Finally, it should be pointed out that, especially when systems with seven sprockets are used, the extreme gears that cross over the chain from the smallest sprocket to the smallest chainring, or from the largest sprocket to the largest chainrings, should be avoided (see Fig. 10.8). The resulting lateral chain deflection causes both high wear and reduced efficiency of the drive train. It will be virtually impossible to adjust the derailleurs in such a way that the chain does not rub against the derailleur cage in the extreme gears.
The Rear Derailleur
Essentially every rear derailleur consists of a hinged, spring-tensioned parallelogram mechanism with which a spring-tensioned cage with its two chain guide wheels can be moved sideways, shifting the chain from one sprocket to another. The most significant difference in design is that between models with a hanging parallelogram and a more horizontal one, between models with long cages and short ones, between the location at which the cage is pivoted, and between straight and slanted parallelogram mountings (referred to as slant pantograph design).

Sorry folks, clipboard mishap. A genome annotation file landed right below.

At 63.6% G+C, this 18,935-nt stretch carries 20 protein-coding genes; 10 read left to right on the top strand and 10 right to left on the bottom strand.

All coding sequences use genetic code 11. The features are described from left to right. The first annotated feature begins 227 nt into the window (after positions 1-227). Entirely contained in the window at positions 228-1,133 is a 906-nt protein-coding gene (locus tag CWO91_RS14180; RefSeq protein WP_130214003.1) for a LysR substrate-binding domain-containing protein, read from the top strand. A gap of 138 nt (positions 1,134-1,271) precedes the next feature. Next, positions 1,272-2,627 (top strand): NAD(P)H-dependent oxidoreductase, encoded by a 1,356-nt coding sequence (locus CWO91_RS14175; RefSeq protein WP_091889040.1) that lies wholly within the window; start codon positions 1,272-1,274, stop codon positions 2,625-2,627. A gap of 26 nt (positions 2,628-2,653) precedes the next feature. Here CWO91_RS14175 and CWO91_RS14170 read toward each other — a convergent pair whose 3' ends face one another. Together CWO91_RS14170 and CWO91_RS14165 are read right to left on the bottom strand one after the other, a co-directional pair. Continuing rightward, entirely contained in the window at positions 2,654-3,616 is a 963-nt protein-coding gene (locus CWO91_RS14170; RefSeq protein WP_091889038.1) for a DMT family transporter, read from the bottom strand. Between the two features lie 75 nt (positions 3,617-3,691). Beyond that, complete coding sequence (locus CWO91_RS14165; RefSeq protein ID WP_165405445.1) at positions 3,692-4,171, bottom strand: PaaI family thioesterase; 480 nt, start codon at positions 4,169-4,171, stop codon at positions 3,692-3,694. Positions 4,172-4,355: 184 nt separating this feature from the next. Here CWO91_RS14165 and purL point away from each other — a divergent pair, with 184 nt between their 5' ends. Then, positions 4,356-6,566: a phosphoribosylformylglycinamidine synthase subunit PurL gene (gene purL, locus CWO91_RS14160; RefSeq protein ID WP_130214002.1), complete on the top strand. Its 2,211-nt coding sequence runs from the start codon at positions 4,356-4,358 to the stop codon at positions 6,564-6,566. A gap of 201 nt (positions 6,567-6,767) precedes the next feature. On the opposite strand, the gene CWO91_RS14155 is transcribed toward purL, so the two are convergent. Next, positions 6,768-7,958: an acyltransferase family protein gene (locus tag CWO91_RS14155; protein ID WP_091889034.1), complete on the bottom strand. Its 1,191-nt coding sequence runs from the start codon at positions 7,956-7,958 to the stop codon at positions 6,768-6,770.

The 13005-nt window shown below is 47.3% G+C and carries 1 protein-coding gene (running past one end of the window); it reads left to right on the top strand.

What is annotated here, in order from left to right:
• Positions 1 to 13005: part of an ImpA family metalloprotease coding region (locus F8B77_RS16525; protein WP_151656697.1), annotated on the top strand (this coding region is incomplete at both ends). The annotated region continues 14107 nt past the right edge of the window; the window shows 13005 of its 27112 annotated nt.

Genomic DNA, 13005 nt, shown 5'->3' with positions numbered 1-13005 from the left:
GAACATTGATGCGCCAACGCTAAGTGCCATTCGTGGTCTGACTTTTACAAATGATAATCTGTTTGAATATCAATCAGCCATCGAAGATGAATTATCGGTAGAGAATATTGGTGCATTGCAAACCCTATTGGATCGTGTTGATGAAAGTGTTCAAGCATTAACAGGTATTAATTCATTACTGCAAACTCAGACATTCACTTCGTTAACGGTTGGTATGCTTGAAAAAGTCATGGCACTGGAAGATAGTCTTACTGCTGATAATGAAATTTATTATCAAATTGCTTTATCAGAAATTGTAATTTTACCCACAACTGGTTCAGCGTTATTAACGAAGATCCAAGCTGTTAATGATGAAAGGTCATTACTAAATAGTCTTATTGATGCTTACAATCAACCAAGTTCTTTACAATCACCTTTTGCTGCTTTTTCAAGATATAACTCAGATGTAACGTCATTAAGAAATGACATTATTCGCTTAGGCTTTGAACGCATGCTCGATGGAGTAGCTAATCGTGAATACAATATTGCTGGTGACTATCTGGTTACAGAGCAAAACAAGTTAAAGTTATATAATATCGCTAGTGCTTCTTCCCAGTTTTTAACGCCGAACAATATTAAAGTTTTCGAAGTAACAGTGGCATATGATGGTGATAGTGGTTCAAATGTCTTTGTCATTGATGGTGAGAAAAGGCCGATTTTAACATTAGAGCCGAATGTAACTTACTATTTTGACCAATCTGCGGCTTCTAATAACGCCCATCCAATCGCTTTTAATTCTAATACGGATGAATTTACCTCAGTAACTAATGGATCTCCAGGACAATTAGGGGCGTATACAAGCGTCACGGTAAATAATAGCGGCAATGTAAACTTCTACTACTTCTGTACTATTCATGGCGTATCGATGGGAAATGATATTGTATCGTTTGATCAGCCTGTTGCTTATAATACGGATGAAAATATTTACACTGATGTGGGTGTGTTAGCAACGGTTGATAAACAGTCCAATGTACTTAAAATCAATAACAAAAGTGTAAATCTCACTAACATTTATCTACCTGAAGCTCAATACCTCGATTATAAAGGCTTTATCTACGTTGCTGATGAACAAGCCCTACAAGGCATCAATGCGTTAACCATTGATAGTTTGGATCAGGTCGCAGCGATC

10.10. Shimano SIS started the trend towards indexed shifting in the mid eighties. Today, hardly a bicycle is sold without index gearing, whether mountain bike or road machine.
10.11. Shimano Dura-Ace derailleur
Figures 10.12 and 10.13 show the two major types. In general, the models with nearly horizontal cages, referred to as pantograph types, lend themselves better to indexing (although the indexing is contained in the lever, rather than the derailleur). The slant design minimizes the distance between the chain and the sprocket teeth, making for more positive shifting. The models with a long cage, preferably pivoted at a point between the two chain guide wheels, are more easily adapted to large differences between sprocket sizes (i.e. wide-range gearing).